Xi’s Costly Obsession With Security
How a Quest for Control Threatens China’s Economic Growth
Scholars and policy analysts seem almost obsessed with China's continuing rise toward the status of a great power. Debates rage about whether there is a "China threat" to East Asia or the United States, how to measure China's present military and economic power, and which trends best project China's growth into the next century. Less attention has been given to how Chinese government analysts view their own security environment. Because they influence the thinking of government decision-makers and are privy to their thoughts, an analysis of their views on security is valuable. By providing a better understanding of both China's baseline realpolitik view of international politics and two significant divergences from that baseline—Beijing's attitudes toward Japan and Taiwan—such a study can help contribute to a more prudent American East Asia strategy.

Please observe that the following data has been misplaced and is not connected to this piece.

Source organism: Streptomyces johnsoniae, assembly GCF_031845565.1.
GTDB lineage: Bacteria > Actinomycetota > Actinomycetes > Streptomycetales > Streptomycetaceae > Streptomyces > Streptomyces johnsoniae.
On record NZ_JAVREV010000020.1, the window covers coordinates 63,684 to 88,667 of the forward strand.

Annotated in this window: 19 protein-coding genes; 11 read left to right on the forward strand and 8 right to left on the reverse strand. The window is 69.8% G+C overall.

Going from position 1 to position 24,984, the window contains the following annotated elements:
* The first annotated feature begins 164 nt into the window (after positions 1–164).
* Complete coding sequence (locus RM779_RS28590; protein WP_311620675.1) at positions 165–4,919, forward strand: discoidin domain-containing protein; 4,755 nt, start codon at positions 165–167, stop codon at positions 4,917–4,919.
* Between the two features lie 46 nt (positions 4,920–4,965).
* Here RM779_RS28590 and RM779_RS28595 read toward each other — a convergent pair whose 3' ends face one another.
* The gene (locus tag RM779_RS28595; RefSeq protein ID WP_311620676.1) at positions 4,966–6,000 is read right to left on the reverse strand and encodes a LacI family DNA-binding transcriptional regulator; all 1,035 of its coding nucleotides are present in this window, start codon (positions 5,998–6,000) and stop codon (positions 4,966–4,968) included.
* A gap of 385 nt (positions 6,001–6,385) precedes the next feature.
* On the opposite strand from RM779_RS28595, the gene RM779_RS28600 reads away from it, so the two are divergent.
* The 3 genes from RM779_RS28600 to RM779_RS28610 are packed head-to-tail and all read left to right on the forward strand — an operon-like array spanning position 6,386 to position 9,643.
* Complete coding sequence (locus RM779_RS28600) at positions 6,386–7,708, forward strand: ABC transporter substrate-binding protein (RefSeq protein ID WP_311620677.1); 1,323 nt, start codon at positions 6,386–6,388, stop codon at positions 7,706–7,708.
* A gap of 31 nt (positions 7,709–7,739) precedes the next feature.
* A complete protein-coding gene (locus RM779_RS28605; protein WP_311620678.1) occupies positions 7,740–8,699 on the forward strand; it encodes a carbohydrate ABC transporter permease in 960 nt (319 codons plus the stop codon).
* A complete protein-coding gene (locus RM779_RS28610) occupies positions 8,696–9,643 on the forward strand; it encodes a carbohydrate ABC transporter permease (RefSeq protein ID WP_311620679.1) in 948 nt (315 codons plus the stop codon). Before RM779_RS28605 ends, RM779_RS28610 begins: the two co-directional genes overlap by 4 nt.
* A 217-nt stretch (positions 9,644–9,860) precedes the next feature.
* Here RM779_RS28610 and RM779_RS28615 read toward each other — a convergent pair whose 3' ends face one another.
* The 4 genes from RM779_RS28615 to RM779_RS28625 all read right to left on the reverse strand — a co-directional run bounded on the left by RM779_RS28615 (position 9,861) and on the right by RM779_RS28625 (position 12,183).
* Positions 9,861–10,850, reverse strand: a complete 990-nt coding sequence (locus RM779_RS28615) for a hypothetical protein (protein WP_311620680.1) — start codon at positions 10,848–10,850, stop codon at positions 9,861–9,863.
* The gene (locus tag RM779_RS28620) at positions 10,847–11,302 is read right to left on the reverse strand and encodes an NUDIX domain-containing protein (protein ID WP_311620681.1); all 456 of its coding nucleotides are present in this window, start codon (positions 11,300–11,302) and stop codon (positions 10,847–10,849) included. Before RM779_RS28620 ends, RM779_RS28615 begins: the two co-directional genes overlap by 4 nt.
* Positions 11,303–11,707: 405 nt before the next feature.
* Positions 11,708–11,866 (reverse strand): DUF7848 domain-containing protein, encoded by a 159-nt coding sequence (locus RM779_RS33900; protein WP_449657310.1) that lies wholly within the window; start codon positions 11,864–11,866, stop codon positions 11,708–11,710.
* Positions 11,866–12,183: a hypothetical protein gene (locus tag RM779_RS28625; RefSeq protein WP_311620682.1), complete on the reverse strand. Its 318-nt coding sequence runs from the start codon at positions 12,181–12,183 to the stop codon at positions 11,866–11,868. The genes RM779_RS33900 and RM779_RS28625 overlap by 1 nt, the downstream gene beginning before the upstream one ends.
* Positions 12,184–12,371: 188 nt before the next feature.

China may well be the high church of realpolitik in the post-Cold War world. Its analysts certainly think more like traditional balance-of-power theorists than do most contemporary Western leaders and policy analysts. For example, although China has not actively opposed multilateral humanitarian efforts, the rationales for international missions in Bosnia, Somalia, and Haiti are alien to the thinking of most Chinese analysts. They are also much less likely than their Western counterparts to emphasize political, cultural, or ideological differences with foreign countries. The United States considers the "enlargement of areas of democracy" a core element of its grand strategy, but China has made almost no effort, with the possible exception of its relations with North Korea, to export its ideas about "market socialism."